The second question is where to locate scarce knowledge and skills spatially. Routine activities for which there are plans, rules, and regulations call for lower skills and less face-to-face contacts with other organizations. They are predominantly regulated and coordinated by indirect contacts such as letters or telecommunication. Therefore, they can be situated in a great number of smaller cities or even rural areas, as long as the traditional location factors such as transportation and wage costs make it feasible. The harder it is for decisions to be governed by guidelines, plans, regulations or so-called hard information and the greater the uncertainty about the future, the more necessary it is to have frequent and spontaneous face-to-face contacts with knowledgeable and well-informed decision-makers and highly skilled specialists of other organizations. The needs of the highest management levels for face-to-face contacts and valuable networks can only be fulfilled in a few large centers offering a large diversity and density of knowledgeable specialists and prominent decision-makers.

Trustful relations and frequent face-to-face contacts to leading decision makers in government, research, finance, consulting, media or industry offer access to early knowledge about important tendencies and innovations and provide the top positions of an organization with crucial information, thus facilitating their quick response and adaptation to new situations and developments.

2.2 Symbol Orientated Approach

The spatial distribution of work places for the highly and lowly skilled, for the powerful and powerless cannot be fully explained by functional arguments. Distributions are also influenced by the symbolic meaning of places. A place can be a symbol for prestige, reliability, credit-worthiness, and power. Another address only short distance away may suggest danger, poverty, failure or crime. The terms center (core) and periphery have a strong symbolic meaning. A center is associated with social attributes such as power, authority, dominance, prestige, control, and influence. The term periphery symbolizes dependency, marginality, backwardness, lower skills, lower prestige, weakness and subordination.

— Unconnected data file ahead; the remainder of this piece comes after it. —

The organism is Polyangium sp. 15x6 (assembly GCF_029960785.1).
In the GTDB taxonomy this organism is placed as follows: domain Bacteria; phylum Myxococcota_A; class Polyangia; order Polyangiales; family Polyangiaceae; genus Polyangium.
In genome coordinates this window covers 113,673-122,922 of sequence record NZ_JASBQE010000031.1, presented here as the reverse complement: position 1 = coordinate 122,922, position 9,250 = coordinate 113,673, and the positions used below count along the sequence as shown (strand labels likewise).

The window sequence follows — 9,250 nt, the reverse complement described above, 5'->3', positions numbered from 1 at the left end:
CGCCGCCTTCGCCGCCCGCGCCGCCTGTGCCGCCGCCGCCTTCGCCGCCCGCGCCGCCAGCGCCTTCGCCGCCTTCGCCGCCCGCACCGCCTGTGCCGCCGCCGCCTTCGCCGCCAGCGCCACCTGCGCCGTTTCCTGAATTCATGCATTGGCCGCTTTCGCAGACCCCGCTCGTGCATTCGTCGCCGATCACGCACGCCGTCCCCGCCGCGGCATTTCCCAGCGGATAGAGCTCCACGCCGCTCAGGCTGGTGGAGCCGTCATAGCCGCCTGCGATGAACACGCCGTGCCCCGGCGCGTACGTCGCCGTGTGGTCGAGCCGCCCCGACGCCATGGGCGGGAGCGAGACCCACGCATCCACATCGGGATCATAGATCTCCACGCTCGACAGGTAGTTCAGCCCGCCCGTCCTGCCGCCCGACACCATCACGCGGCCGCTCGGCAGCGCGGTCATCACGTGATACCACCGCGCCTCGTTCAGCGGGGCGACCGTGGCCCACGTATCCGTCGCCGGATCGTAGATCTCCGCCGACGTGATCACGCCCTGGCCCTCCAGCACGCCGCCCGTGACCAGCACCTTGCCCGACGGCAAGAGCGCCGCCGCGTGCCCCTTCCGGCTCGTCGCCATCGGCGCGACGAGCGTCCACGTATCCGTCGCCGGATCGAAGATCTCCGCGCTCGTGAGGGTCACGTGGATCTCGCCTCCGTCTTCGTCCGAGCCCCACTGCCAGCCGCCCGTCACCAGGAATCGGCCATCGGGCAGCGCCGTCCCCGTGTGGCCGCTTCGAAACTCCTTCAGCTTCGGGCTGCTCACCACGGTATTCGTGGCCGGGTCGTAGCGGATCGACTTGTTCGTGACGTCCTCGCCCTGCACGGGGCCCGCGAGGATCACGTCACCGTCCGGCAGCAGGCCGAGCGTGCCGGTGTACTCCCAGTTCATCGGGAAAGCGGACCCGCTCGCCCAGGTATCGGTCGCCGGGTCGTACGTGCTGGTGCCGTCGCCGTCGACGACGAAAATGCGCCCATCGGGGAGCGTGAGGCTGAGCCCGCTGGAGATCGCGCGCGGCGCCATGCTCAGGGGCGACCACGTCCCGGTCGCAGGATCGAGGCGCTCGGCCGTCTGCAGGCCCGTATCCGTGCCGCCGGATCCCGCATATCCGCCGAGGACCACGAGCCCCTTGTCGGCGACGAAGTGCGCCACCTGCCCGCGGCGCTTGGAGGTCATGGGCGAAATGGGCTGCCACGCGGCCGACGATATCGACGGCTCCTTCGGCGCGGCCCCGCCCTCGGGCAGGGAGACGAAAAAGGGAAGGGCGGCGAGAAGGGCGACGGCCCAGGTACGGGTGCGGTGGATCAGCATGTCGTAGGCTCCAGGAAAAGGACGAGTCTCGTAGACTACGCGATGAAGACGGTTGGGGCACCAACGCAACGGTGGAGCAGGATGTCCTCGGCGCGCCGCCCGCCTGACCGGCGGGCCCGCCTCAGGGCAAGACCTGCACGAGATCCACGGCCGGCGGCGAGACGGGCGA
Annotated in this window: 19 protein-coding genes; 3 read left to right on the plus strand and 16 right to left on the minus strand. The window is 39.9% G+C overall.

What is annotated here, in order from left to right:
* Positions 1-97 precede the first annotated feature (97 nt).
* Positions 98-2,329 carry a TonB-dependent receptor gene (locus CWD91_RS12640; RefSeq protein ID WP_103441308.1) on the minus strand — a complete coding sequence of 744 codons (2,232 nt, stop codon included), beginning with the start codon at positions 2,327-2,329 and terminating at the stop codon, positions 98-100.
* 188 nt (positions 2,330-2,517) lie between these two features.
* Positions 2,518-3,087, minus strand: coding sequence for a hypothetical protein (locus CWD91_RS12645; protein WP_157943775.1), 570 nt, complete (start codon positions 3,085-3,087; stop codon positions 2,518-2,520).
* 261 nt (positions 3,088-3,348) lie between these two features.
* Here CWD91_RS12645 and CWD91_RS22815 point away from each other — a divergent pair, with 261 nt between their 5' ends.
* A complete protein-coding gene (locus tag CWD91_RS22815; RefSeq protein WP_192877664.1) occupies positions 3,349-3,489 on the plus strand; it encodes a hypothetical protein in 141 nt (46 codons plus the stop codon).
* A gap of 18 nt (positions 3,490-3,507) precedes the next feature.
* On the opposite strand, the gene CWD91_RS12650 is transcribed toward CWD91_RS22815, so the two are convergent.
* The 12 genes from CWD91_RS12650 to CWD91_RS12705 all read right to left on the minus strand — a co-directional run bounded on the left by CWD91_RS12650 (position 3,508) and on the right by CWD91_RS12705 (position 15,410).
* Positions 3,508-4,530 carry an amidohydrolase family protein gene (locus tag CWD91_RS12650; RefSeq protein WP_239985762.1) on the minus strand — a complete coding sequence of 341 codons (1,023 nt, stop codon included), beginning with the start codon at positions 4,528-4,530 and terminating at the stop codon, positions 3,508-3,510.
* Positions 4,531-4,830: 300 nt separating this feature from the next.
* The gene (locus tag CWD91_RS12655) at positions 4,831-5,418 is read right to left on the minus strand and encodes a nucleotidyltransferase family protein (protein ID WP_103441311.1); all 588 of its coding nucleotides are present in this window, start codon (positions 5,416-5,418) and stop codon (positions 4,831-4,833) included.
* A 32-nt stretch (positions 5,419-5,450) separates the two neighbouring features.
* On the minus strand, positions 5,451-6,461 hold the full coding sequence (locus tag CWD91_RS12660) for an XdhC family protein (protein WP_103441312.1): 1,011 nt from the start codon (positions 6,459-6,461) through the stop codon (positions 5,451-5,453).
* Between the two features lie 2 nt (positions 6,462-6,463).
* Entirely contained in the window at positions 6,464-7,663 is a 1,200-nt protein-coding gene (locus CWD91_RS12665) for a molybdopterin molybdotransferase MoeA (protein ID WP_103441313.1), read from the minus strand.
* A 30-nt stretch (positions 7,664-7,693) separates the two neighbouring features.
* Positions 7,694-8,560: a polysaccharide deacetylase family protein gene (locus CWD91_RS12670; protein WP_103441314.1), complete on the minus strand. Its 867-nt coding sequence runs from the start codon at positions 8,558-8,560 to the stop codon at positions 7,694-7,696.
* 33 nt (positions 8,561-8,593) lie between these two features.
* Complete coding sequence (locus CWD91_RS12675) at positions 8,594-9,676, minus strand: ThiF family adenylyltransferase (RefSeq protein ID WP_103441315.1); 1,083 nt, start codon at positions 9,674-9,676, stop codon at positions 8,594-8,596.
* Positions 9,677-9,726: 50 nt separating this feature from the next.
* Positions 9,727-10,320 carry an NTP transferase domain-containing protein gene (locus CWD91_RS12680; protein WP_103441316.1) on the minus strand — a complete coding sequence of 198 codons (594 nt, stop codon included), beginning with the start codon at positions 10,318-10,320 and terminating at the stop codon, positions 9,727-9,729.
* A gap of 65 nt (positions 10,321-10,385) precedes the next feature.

It is not only the functional and spatial division of labor that creates centers and peripheries. Anthropology, social psychology and the history of religions also offer a large number of ritualistic constructions of centers. In many religions, the center is a sacred place where the gods revealed themselves or where the connection with the gods was initiated. In early civilizations, the magicians, sages, and priests were assembled at the symbolic center of power or represented themselves as the center of the social system. Their claim to have a connection with gods or with the ancestors or to represent god’s will on earth gave them a central position in their social system. Such ritualistic constructions of centers are also to be found in modern societies. In many cases centers claim pre-eminence with regard to knowledge and competence. It is not only the functional significance, but also the symbolic and psychological meaning of the terms center, core, heart, and top that attracts intellectuals and other successful knowledge producers.

2.3 Conflict Theory

Knowledge and information are not uncontested. Places of knowledge production compete with each other, newly fabricated knowledge may disrupt or destroy existing values, memories, and belief systems, and is not appreciated everywhere.

Knowledge can be used as a means to discipline, control, regulate, exclude, and manipulate. Production and distribution of knowledge and information are often associated with censorship, forgery, and propaganda. Many national memories, historical ‘realities’, social statistics, and ‘truths’ are socially constructed according to the interests of dominant groups and contested by other groups. Those in power have always tried to exercise tight control over institutions of knowledge production and information distribution, fortunately with limited success. The shamans, magicians, and priests of earlier centuries tried to ensure their monopoly of holy knowledge. A number of European universities were established not to improve knowledge and culture, but to strengthen the political power of the rulers, to generate an elite cadre or to erect an ‘intellectual fortress’ against unwanted influences.